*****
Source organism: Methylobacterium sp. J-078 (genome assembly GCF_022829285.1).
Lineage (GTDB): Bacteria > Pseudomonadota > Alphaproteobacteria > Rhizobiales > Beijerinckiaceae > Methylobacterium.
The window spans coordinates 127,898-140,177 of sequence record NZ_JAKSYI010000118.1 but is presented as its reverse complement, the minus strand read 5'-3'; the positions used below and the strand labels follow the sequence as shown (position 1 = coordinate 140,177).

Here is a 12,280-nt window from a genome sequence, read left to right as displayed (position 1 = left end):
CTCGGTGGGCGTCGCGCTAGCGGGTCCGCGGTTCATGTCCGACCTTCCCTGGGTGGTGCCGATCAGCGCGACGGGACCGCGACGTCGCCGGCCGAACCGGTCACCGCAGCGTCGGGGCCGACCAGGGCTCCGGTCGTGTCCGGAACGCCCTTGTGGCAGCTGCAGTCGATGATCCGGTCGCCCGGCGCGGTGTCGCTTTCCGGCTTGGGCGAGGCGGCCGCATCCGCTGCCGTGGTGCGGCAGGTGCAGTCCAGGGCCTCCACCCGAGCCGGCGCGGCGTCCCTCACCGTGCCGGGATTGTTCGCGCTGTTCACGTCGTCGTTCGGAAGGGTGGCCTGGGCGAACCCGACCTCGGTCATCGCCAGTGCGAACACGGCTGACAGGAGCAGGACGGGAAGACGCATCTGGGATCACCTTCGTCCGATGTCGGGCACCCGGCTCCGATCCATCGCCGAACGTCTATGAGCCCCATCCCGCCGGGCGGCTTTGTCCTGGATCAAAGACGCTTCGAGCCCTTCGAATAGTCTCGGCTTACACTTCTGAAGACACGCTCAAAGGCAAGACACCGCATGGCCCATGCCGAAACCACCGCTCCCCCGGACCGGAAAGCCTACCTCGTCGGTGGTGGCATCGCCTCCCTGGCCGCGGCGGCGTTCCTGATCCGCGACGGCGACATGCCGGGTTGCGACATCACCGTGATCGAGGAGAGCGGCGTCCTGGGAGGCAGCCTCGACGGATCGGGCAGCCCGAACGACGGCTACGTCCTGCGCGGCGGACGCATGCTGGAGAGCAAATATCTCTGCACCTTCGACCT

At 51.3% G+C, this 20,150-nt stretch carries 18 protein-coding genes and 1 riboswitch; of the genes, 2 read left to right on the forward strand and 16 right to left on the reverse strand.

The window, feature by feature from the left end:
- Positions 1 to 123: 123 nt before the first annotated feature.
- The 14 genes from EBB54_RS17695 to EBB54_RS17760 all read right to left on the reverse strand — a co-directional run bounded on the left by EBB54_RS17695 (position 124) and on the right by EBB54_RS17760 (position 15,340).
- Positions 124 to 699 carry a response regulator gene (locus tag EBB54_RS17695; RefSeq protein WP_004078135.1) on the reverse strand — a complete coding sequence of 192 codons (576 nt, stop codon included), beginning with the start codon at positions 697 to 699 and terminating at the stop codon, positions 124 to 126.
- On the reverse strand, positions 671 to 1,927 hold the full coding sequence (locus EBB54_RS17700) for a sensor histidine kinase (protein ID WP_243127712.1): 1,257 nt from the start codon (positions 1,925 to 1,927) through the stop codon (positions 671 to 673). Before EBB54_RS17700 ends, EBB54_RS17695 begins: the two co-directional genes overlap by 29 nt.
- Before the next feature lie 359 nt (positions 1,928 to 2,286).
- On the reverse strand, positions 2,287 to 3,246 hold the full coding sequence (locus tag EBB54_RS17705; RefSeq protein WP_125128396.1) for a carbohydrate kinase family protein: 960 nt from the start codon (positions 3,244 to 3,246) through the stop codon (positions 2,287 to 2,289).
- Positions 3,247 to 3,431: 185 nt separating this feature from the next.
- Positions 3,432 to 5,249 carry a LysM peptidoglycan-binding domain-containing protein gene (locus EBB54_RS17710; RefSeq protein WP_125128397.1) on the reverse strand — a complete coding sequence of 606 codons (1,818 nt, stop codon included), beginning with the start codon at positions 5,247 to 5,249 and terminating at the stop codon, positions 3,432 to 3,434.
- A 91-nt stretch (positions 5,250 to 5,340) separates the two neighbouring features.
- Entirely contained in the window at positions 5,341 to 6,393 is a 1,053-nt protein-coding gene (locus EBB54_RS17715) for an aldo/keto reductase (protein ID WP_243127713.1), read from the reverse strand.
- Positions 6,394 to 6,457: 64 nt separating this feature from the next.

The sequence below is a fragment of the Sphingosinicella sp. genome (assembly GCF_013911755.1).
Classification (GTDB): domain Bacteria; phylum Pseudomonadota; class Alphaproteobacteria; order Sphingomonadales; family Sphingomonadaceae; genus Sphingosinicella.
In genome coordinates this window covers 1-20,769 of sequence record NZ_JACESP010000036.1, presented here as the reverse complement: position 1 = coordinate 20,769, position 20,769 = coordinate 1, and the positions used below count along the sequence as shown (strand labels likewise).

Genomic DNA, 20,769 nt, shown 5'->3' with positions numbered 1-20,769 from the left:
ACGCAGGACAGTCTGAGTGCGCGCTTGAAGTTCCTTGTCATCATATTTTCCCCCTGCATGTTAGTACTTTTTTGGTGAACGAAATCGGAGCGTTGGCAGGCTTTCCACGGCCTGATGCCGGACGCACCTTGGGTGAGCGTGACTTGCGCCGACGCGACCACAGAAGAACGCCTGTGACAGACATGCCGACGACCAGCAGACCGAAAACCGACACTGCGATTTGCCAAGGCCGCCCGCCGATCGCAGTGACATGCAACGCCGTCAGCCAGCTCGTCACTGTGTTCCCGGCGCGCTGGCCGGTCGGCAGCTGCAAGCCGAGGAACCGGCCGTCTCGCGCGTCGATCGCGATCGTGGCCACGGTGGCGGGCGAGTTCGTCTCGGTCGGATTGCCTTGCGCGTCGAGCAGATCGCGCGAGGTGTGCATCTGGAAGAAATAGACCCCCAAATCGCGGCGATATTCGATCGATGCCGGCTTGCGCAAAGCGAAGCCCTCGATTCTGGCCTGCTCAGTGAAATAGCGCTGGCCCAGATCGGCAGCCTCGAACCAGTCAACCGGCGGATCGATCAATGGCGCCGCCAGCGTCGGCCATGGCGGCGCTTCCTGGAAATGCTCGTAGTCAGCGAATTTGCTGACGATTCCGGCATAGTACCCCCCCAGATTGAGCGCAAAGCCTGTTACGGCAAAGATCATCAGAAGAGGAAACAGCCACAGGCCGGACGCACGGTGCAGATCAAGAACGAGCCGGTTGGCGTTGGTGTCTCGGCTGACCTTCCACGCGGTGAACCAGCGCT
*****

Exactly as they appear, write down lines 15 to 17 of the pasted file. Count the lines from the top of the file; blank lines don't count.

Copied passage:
- Positions 3,432 to 5,249 carry a LysM peptidoglycan-binding domain-containing protein gene (locus EBB54_RS17710; RefSeq protein WP_125128397.1) on the reverse strand — a complete coding sequence of 606 codons (1,818 nt, stop codon included), beginning with the start codon at positions 5,247 to 5,249 and terminating at the stop codon, positions 3,432 to 3,434.
- A 91-nt stretch (positions 5,250 to 5,340) separates the two neighbouring features.
- Entirely contained in the window at positions 5,341 to 6,393 is a 1,053-nt protein-coding gene (locus EBB54_RS17715) for an aldo/keto reductase (protein ID WP_243127713.1), read from the reverse strand.